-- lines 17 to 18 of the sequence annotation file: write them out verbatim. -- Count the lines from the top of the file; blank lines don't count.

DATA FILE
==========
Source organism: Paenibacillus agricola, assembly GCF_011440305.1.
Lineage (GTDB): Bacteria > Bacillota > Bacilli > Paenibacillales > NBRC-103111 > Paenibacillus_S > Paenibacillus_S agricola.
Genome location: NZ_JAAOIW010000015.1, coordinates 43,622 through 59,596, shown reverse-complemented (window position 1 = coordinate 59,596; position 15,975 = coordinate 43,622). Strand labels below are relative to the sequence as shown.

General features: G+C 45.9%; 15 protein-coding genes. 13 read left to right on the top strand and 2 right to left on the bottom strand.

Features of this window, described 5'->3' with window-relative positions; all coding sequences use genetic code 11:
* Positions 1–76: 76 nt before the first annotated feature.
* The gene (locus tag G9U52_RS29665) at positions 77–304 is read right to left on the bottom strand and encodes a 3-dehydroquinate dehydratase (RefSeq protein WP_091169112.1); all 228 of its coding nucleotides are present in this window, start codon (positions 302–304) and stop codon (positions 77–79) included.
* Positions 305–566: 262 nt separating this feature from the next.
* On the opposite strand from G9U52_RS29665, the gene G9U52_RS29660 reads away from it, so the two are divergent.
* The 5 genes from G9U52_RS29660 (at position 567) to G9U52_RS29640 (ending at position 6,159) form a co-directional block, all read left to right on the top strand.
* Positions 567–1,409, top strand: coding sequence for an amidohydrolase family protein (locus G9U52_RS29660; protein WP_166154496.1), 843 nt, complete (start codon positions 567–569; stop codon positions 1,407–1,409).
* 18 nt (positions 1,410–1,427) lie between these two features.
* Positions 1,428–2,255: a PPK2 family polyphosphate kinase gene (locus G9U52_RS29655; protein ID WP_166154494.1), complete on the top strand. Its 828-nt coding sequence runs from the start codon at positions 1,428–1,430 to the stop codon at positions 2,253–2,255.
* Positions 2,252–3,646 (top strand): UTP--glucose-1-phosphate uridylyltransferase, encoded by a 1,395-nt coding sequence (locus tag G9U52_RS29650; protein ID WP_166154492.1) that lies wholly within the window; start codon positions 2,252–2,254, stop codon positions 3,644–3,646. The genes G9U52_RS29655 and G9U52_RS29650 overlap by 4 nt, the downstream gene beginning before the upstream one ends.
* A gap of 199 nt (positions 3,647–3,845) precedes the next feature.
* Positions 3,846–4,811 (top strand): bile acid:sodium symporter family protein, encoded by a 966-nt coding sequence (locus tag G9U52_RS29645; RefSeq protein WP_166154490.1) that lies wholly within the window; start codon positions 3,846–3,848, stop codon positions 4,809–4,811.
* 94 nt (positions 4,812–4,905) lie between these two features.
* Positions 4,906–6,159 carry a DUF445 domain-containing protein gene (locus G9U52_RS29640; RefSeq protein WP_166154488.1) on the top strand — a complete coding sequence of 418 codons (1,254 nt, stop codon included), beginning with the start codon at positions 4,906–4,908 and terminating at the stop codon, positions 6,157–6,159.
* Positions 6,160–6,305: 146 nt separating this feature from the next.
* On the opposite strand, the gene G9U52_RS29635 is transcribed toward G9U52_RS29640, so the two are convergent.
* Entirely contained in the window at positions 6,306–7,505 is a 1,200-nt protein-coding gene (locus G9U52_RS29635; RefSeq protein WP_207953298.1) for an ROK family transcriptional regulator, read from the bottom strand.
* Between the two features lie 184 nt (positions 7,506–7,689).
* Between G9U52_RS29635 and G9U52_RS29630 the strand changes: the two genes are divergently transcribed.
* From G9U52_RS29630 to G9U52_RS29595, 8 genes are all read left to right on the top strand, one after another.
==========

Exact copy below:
* 94 nt (positions 4,812–4,905) lie between these two features.
* Positions 4,906–6,159 carry a DUF445 domain-containing protein gene (locus G9U52_RS29640; RefSeq protein WP_166154488.1) on the top strand — a complete coding sequence of 418 codons (1,254 nt, stop codon included), beginning with the start codon at positions 4,906–4,908 and terminating at the stop codon, positions 6,157–6,159.